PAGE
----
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What will people say about me at my funeral

What will people say about me at my funeral

Sparkling brand engineer, Margareth Gustavo of Cornerstone brand specialists, last week broadened the horizon for more than a hundred business and professional women when she told them about the importance of establishing and nurturing a personal brand.

Margareth was the guest speaker at a regular breakfast meeting of the Economist Businesswoman Club, held in the Moringa Room on the top floor of Avani Windhoek Hotel. She enthralled her keen audience explaining the mechanics of a personal brand, what it entails, and what it contributes to the careers of working women.

A personal brand is not a novelty concept, instead Margareth views it as essential for building a career and for self-fullfillment.

As a first stepping stone, she advised women to develop and hold a vision about themselves. “Know who you are and love yourself, discover your gifts and passions, and then refine and develop your gifts” she said when introducing her beautiful presentation.

“[The process] to start defining [your own] value, must begin by adding value” she said showing an extensive list of international leaders who are all known for their contributions to their collegues, their communities and to life itself.

The process of self-discovery which leads to a personal brand, she advised, starts by defining your goals and objectives. It is a structured process for which she indicates a number of steps to reach the ultimate goal.

Do research, she stated, adding “Check up on those who have made it in your field or who share the same aspiration. See how they got to where they are.”

And then she asked the key question which every woman must figure out for herself. “What do want your personal brand to convery?”

This may be the most difficult part for most people, but here again, the brand specialist laid out a roadmap of steps to take.

“Assess your current state” she listed as the first concrete step in reaching that often elusive goal of finding a brand concept that suits each individual according to her individual requirements. “How do people currently perceive you? How large is the gap between the current you and the person you want others to perceive you to be? What needs to change and why?” she listed as key questions to help stimulate this process of evolvement.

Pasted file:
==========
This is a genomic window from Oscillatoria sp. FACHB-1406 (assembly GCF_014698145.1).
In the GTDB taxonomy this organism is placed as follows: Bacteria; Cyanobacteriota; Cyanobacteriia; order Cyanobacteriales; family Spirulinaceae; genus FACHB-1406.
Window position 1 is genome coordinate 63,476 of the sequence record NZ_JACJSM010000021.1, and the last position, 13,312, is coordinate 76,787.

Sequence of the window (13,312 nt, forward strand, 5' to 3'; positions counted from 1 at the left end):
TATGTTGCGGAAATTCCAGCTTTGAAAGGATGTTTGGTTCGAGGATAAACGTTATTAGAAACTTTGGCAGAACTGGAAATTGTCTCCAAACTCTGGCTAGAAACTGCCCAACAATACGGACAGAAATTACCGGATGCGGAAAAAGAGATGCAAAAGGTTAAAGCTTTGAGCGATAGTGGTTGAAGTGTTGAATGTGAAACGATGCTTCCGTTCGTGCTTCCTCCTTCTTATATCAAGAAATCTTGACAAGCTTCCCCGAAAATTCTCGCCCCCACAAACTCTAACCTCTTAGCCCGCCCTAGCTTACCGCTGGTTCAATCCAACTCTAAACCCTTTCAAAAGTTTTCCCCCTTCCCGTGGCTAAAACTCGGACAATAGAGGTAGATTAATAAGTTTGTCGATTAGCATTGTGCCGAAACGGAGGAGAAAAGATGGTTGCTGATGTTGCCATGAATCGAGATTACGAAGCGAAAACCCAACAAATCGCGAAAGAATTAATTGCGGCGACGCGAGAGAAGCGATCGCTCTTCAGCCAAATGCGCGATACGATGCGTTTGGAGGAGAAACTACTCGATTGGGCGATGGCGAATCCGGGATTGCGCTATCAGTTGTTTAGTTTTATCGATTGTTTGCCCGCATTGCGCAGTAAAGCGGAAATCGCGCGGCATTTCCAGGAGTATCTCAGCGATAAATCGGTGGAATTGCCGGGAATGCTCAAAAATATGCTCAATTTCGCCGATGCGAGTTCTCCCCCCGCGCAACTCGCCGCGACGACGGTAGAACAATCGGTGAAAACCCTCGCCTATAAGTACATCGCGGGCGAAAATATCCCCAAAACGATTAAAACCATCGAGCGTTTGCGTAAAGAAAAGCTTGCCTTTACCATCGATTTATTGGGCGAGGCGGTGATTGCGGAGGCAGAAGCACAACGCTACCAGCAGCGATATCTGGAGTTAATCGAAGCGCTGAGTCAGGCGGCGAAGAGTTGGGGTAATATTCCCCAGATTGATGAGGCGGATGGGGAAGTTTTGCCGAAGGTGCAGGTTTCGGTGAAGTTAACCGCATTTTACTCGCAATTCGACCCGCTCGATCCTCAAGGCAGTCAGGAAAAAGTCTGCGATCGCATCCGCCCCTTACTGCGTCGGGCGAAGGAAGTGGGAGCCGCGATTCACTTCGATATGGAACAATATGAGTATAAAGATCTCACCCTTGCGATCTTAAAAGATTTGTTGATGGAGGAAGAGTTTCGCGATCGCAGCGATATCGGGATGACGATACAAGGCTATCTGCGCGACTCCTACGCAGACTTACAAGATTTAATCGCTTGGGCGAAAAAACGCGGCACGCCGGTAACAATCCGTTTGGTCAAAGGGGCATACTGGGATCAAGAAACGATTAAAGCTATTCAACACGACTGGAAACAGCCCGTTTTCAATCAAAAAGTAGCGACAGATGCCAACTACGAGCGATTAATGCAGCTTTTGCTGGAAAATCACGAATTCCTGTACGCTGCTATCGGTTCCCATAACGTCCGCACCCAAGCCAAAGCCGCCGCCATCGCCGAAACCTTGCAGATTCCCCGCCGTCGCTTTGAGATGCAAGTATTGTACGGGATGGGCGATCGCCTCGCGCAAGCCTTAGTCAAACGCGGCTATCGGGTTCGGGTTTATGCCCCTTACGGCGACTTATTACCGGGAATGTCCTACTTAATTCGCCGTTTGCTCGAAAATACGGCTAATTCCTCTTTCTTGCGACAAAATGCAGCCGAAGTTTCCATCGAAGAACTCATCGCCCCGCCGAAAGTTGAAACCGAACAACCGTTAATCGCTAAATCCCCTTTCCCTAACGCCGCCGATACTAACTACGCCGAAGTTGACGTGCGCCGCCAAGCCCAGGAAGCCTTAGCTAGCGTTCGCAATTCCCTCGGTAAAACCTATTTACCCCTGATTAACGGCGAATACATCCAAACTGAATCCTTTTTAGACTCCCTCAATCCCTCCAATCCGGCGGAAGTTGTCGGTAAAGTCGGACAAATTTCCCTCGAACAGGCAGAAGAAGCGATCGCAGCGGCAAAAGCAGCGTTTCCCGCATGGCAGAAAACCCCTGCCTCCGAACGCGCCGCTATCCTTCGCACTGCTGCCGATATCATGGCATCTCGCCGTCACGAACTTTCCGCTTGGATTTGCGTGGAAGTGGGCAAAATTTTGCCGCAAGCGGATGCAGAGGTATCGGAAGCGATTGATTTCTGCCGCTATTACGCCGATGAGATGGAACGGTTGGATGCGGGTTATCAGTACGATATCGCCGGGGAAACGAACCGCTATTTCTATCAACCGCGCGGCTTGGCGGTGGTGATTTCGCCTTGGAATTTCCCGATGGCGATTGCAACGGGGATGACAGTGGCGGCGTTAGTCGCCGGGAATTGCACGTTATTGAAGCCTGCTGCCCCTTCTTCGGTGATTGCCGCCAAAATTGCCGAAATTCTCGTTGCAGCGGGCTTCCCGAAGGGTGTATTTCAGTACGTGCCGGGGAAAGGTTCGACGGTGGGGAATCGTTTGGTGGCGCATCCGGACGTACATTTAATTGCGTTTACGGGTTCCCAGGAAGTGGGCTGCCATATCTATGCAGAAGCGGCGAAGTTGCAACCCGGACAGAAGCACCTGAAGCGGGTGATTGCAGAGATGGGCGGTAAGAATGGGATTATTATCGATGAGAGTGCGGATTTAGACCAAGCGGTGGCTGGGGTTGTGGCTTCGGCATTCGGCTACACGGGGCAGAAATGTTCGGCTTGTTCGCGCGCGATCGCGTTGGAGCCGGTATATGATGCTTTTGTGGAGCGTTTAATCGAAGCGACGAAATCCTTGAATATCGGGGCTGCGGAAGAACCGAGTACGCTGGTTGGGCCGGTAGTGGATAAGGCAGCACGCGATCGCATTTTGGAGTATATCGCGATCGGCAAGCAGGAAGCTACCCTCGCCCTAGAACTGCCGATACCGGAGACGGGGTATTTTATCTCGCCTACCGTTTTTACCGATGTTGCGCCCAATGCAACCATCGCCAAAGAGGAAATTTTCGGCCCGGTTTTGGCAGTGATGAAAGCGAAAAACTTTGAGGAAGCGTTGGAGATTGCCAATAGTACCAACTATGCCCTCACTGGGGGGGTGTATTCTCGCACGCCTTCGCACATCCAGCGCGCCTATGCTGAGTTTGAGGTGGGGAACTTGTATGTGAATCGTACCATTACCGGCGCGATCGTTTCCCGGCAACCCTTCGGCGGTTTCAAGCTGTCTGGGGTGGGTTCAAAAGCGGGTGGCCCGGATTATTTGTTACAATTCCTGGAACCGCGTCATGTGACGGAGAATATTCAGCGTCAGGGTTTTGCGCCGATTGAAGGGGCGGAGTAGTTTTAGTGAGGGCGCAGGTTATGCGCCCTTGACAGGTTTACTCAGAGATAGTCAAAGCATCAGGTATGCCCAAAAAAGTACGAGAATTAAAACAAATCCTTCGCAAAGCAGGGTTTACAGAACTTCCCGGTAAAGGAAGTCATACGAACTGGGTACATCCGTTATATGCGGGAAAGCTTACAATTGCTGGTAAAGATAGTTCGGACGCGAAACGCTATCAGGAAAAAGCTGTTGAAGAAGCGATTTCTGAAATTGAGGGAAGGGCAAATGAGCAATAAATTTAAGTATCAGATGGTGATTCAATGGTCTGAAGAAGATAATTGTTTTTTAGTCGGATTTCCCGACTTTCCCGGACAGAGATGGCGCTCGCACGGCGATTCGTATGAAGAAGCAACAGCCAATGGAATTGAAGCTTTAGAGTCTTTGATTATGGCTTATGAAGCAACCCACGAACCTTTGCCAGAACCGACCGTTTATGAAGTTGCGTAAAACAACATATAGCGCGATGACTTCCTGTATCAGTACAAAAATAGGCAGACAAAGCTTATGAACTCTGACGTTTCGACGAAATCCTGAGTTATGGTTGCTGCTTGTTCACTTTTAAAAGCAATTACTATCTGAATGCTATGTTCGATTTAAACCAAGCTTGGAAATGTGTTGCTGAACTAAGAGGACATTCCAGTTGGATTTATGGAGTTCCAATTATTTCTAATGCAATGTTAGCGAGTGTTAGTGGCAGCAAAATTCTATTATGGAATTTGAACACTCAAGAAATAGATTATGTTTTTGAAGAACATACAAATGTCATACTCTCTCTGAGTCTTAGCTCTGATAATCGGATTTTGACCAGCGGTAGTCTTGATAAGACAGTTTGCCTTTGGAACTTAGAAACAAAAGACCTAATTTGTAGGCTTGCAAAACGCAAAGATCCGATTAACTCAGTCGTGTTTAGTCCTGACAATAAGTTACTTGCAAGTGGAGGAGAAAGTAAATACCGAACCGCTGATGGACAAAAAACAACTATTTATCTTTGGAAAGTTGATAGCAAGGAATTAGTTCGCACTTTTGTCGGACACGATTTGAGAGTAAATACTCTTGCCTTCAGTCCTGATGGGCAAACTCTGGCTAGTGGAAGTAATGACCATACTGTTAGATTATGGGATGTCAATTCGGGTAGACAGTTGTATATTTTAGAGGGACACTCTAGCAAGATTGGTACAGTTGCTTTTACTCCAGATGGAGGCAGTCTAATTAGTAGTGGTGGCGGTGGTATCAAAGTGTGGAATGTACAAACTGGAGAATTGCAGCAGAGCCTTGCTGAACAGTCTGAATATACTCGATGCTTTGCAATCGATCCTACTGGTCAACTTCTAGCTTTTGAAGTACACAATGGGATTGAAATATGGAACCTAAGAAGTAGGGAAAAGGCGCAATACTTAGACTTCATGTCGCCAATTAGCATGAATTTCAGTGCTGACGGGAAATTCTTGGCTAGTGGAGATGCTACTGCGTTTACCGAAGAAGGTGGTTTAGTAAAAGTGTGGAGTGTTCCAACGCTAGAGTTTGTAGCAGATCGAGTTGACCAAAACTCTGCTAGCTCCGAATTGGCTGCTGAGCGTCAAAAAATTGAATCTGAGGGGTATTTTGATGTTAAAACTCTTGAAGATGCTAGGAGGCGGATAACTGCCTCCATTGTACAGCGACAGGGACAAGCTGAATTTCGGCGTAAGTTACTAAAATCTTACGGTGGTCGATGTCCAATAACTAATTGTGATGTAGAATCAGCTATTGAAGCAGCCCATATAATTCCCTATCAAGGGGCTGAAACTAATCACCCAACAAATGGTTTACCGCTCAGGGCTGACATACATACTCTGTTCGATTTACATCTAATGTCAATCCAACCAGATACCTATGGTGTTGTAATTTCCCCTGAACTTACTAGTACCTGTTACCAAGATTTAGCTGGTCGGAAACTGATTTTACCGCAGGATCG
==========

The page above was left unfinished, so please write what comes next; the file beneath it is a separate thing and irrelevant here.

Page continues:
Once this is clear, she said a woman must develop a concrete plan or strategy involving both intangibles and tangibles.

A personal brand must be managed. In this regard, Margaret sees Credibility as one of the key ingredients. “Deliver on the brand promise” she said. “Become really good at what differentiates you, make your work visible, be consistent, be present, be helpful” she added.

Each woman has a special gift which is uniquely her own. Building on this gift “will bring you to a place of impact, thus before those who can notice, the kings, living a life of significance.”

“Find your Sweet Spot by defining what you can be the best in the world at that will be relevant and inspiring for consumers, and differentiate [you] from competitors?” she said.
In the picture, from the left, Desèré Lundon-Muller, Marketing Manager and partner of the Economist, Baronice Hans, Managing Director of Bank Windhoek and incumbent Namibian Businesswoman of the Year, Margareth Gustavo of Cornerstone and Andrisia Aluteni, Application Analyst: Billing at Telecom Namibia.

The activities of the Economist Businesswoman Club are sponsored by Telecom Namibia.

About The Author

Mandisa Rasmeni

Mandisa Rasmeni has worked as reporter at the Economist for the past five years, first on the entertainment beat but now focussing more on community, social and health reporting. She is a born writer and she believes education is the greatest equalizer. She received her degree in Journalism at the Namibia University of Science and Technology (NUST) in June 2021. . She is the epitome of perseverance, having started as the newspaper's receptionist in 2013.